A thousand splendid “truths” about Afghanistan

This weekend, I was talking to some friends about the increasing popularity of all those fiction bestsellers from other countries, namely Khaled Hosseini’s “Kite Runner” and “A Thousand Splendid Suns“. People like reading them in part because Hosseini is a good writer, but they also like reading them because they feel like they are learning about life in Afghanistan.

The conversation turned to whether or not it is a good idea for the “American masses” to get their ideas about what life in Afghanistan is like from fiction. Imagine what everyone in Afghanistan would think about the US if they only read, say, Toni Morrison’s abuse-filled books. Yes, that type of abuse certainly exists here, but that’s not all there is in the US.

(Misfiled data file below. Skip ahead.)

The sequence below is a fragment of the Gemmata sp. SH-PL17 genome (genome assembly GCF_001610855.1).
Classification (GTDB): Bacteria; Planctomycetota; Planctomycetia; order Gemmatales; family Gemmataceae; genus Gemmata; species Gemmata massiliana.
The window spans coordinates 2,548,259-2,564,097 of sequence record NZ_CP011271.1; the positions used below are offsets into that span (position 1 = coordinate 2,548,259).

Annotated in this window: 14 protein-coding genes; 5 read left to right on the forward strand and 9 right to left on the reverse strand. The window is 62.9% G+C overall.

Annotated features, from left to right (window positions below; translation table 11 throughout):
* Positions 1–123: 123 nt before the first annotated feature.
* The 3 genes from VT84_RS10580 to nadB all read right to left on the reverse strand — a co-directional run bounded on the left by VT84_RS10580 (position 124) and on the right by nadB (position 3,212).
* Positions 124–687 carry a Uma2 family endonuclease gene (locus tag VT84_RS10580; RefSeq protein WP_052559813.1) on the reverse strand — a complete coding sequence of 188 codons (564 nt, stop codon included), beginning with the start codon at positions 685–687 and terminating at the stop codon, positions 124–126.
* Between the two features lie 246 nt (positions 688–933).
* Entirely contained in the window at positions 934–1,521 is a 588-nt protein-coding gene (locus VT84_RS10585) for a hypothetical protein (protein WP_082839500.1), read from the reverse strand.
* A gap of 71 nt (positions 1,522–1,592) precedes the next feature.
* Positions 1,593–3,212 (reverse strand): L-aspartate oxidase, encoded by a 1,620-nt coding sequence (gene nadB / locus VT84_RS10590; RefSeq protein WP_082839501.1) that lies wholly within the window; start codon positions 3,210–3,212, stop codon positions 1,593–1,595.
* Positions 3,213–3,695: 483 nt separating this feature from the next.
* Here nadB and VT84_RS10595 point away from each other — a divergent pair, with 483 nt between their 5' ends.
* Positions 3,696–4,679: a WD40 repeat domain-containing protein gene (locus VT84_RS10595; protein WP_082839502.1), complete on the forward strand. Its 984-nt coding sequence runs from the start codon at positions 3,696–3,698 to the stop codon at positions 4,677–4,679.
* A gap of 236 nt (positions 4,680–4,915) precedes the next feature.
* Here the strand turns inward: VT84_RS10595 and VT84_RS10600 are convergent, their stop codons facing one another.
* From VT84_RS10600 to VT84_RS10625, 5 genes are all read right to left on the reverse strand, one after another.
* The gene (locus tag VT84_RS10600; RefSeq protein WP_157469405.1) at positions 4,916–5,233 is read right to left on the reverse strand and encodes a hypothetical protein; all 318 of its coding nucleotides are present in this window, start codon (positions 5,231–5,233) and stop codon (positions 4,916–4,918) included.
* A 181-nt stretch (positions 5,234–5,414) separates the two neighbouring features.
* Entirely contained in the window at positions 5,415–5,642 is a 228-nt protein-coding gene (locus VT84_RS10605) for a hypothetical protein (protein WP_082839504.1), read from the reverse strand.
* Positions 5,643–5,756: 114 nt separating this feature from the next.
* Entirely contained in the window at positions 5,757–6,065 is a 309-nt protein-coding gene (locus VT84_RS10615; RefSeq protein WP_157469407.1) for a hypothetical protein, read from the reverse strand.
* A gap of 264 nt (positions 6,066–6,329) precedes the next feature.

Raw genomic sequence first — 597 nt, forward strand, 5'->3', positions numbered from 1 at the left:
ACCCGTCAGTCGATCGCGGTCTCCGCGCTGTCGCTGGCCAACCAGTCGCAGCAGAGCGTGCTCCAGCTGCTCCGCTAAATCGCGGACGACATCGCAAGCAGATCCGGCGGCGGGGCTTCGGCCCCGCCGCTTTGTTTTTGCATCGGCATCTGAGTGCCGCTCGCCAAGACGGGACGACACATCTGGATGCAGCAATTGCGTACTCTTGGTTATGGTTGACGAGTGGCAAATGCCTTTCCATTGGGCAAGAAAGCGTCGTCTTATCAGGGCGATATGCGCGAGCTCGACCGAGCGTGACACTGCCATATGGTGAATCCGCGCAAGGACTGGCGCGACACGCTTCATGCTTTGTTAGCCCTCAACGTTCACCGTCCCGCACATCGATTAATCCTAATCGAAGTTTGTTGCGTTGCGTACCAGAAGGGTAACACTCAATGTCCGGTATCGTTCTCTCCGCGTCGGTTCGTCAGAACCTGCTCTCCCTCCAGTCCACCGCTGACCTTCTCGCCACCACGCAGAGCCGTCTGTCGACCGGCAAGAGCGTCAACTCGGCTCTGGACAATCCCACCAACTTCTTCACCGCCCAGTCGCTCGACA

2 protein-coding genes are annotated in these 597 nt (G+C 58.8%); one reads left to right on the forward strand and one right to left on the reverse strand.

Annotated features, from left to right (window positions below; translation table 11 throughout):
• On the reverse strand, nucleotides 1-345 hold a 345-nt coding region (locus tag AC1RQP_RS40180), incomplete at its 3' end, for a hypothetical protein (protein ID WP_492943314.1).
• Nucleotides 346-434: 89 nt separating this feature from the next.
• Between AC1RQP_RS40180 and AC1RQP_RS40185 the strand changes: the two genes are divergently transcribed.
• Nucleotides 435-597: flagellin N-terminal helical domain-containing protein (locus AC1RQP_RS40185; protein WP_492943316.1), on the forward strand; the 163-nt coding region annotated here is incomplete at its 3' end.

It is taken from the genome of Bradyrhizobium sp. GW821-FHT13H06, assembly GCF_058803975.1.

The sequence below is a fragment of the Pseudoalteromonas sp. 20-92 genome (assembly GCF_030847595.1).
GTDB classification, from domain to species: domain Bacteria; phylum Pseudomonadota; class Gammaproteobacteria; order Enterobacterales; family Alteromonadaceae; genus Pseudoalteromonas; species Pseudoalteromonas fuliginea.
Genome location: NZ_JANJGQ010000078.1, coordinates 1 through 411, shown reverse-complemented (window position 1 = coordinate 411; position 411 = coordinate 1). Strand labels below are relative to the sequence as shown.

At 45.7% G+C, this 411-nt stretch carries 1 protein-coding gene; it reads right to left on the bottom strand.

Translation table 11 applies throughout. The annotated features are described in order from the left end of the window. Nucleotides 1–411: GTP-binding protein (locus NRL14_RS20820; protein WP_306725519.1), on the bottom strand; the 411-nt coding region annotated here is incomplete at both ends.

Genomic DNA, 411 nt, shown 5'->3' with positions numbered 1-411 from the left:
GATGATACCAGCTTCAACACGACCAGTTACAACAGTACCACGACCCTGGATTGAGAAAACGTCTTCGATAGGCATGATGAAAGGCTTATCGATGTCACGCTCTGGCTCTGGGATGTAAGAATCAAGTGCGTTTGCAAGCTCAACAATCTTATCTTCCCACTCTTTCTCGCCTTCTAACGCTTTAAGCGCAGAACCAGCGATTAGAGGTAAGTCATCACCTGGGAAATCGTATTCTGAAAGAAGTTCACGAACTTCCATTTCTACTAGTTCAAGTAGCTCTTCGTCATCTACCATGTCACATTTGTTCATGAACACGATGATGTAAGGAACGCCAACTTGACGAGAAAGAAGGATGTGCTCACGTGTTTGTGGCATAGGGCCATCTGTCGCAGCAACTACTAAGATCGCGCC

On one hand, Hosseini was born in Afghanistan and is clearly familiar with the life there. I don’t doubt that the kind of abuse he describes so vividly in his books actually happens in Afghanistan. At the same time, the characters are fictional and the situations made up. Can people actually separate truth from fiction when it comes to Afghanistan, a country we know so little about?